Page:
Jul. 21—The full Honolulu City Council will have the chance to weigh in on the nomination of Anthony Aalto, a documentary filmmaker and environmentalist, to fill a spot on the Honolulu Authority for Rapid Transportation board after he received initial committee approval Tuesday.
Councilman Radiant Cordero, who chairs the Committee on Transportation, Sustainability and Health, nominated Aalto for the position.
During Tuesday's committee hearing, Aalto expressed the need for Oahu to build affordable housing and revitalize communities on the Leeward side of the island.
"I spent hundreds of hours researching the rail project and interviewed all the key figures in the debate, including national planning experts, and seven years ago I released the documentary 'Railroading Paradise, '" he said. "I came to the conclusion then that to supply more affordable homes for residents, to lower the cost of living around transportation and to protect and preserve our environment, our focus should be on transit-oriented development, and rail made the best sense for our community."
Aalto said that as chairman of the Sierra Club's Oahu Group from 2012 to 2018 and as a private citizen, he has met with all three former HART executive directors to discuss alternative ways to finish the project.
"I've been horrified by the mismanagement and the cost overruns ; I want to get to the bottom of them, " said Aalto, who remains on the Sierra Club's executive committee. "Under the charter, the board should be doing more via its committees to pursue funding sources and other duties."
Aalto's nomination comes at yet another critical time for HART, which faces a budget shortfall of $3 billion and no easy fix to plug it in order to the build the 20-mile-long rail system all the way to Ala Moana Center. The massive project is estimated to cost $12.45 billion and is not expected to be completed until March 2031.
HART Board Chairman Tobias Martyn abruptly resigned this month after state Sen. Kurt Fevella accused him of "possible criminal acts " relating to the issuance of rail general obligation bonds. Former Congresswoman and HART Chairwoman Colleen Hanabusa is scheduled to rejoin the board at its July 30 meeting after turning down a controversial HART consulting contract worth nearly $1 million.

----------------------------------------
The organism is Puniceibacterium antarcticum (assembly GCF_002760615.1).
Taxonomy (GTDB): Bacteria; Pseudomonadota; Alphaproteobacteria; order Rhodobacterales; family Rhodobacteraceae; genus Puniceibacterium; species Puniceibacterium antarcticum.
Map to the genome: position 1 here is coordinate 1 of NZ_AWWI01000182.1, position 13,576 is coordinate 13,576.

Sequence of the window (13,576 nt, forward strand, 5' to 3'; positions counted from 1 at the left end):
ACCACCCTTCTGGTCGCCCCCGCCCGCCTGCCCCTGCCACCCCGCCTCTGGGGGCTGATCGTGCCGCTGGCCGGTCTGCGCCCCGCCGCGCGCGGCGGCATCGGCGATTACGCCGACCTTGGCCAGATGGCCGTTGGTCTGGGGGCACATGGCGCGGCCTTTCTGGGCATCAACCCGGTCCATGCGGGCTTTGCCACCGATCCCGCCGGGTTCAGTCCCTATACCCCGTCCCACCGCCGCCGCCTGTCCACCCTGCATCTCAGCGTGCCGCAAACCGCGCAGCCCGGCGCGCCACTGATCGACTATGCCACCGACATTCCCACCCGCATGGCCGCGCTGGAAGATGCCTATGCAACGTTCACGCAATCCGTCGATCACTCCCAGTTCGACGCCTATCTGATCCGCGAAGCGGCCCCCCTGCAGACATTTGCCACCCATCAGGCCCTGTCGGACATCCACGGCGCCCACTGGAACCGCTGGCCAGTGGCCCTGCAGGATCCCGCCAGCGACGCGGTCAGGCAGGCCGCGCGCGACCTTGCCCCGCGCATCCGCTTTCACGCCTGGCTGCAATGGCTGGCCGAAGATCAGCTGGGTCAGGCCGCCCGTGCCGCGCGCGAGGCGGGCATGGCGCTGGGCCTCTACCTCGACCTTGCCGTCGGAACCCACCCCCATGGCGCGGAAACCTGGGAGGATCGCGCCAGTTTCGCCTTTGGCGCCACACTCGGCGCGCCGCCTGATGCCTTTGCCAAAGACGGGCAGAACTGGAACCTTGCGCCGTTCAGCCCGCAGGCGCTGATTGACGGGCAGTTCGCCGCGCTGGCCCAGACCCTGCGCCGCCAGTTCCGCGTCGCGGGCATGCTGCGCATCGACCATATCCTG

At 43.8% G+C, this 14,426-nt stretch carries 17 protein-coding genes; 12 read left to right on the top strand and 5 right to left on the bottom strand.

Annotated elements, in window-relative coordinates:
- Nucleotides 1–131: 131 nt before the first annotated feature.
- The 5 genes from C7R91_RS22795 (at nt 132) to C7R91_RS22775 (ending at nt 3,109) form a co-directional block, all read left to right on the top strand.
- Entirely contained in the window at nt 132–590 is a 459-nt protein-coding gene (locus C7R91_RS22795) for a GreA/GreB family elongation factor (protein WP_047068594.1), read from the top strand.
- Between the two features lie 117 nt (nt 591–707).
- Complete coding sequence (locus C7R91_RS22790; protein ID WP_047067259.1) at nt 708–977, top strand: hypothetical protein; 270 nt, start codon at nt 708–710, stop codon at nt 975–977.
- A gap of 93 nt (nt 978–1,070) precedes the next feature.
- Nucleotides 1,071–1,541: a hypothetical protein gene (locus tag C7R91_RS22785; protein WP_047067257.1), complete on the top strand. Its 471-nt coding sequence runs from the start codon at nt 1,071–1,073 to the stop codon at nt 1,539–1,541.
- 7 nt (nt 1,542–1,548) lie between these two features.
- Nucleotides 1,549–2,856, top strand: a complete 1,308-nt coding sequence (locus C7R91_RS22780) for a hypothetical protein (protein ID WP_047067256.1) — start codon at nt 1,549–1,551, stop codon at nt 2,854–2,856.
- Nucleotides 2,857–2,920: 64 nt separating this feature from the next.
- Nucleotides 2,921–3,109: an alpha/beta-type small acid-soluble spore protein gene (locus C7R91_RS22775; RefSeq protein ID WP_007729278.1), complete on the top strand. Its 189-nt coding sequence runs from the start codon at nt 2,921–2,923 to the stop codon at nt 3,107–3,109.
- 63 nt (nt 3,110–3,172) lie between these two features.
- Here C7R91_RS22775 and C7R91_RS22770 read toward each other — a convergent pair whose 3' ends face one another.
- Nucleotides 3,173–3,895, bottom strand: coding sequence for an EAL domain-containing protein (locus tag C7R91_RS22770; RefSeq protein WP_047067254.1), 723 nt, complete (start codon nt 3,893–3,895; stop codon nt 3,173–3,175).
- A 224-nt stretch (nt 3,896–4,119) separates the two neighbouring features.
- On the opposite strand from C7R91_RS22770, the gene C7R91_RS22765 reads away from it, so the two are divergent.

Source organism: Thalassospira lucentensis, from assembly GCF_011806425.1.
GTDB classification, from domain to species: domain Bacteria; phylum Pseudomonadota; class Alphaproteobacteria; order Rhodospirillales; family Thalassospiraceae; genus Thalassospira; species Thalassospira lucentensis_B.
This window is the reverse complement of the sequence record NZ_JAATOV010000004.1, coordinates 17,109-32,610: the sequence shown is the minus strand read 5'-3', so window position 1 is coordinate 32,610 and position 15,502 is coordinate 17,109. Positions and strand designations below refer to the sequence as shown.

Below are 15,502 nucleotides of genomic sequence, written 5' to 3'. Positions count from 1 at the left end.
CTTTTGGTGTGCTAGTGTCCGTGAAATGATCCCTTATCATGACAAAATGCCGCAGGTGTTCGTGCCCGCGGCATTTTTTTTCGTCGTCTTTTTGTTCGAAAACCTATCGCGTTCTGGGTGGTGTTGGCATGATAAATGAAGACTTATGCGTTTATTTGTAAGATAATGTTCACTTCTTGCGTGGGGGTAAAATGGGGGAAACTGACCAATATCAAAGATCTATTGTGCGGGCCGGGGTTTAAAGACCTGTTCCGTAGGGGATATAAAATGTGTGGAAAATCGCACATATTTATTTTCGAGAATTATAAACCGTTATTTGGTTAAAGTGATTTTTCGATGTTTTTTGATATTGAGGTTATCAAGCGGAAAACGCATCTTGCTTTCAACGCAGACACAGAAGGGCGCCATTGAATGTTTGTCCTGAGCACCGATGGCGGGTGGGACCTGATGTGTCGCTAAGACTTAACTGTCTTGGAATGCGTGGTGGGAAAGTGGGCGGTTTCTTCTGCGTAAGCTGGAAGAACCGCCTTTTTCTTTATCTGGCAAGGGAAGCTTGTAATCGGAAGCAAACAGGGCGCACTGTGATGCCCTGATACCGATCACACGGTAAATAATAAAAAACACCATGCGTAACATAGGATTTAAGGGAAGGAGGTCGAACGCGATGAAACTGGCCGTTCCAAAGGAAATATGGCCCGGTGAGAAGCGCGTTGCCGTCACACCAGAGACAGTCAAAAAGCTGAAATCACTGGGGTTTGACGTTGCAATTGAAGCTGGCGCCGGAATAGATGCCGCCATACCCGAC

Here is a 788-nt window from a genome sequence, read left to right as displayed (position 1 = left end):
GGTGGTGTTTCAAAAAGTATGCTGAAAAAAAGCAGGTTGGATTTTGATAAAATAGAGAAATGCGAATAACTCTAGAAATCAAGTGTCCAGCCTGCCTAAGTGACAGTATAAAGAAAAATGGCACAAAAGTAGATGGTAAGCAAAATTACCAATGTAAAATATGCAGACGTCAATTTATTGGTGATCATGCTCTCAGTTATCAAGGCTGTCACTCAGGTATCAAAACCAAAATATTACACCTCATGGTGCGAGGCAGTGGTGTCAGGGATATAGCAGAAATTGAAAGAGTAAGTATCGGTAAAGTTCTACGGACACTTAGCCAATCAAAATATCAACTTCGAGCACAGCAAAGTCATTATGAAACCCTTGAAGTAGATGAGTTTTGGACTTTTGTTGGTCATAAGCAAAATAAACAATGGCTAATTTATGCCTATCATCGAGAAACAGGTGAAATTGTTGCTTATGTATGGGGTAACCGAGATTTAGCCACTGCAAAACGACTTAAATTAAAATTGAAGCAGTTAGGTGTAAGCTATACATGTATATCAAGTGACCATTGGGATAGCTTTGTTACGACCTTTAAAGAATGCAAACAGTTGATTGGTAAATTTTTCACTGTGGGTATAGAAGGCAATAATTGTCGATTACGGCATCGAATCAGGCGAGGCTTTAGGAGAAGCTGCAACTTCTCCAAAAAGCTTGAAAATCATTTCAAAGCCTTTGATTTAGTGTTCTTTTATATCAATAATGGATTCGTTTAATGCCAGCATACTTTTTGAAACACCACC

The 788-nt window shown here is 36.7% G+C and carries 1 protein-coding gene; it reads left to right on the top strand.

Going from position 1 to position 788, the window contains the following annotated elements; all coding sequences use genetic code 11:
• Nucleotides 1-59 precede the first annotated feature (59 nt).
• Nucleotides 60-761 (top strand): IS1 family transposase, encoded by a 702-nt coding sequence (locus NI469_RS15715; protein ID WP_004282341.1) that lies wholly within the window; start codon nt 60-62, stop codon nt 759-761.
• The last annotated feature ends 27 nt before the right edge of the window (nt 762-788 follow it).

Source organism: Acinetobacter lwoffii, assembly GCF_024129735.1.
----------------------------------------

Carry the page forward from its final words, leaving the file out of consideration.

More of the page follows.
If the Council approves Aalto's nomination, he would replace one of the HART board's most outspoken critics, Joe Uno, who owns a construction cost consulting firm.
Different entities get to pick members of the HART board, such as Mayor Rick Blangiardi's selection of Hanabusa. Martyn's seat is selected by the HART board itself. It takes only two "no " votes to veto any HART board proposal, and Uno had hoped to replace Martyn with someone with construction experience and expertise.
"(Aalto's ) also a supporter of rail going to Ala Moana no matter what the cost, " Uno said. "I was hoping to use my veto to get in a technically qualified person, someone with construction experience and who is not just a shill for 'Go rail at all costs.'
"I just wish there was someone more qualified."
Councilman Augie Tulba similarly questioned Aalto's experience on overseeing major construction projects.
Aalto acknowledged he does not have the same background as others on the HART board, but said that could be an asset.
"I would just turn the question around and ask, What has that experience bought us ?" he said. "They weren't asking the right questions. They didn't supervise the project correctly."
Council Chairman Tommy Waters supported Aalto's nomination, similarly criticizing past decisions by the HART board.
"In the past we've appointed cost estimators, engineers and whatnot, and somehow we still have an estimated $1-to-$3 billion shortfall, " he said.
"Why I asked you to do this and why I think you're the best qualified to do it is because you ask questions. You're inquisitive, and if you don't get the answer, you're going to keep asking."
The Council had already decided not to reappoint Uno to the board. When his term ended in June, Aalto was tapped for the post.
Aalto said he hopes that if the HART board can demonstrate it can push the project to completion, more federal funds can be obtained to help plug the $3.2 billion shortfall, especially as President Joe Biden plans to invest trillions of dollars into infrastructure nationwide.
His nomination was passed out of committee and will be heard by the full Council.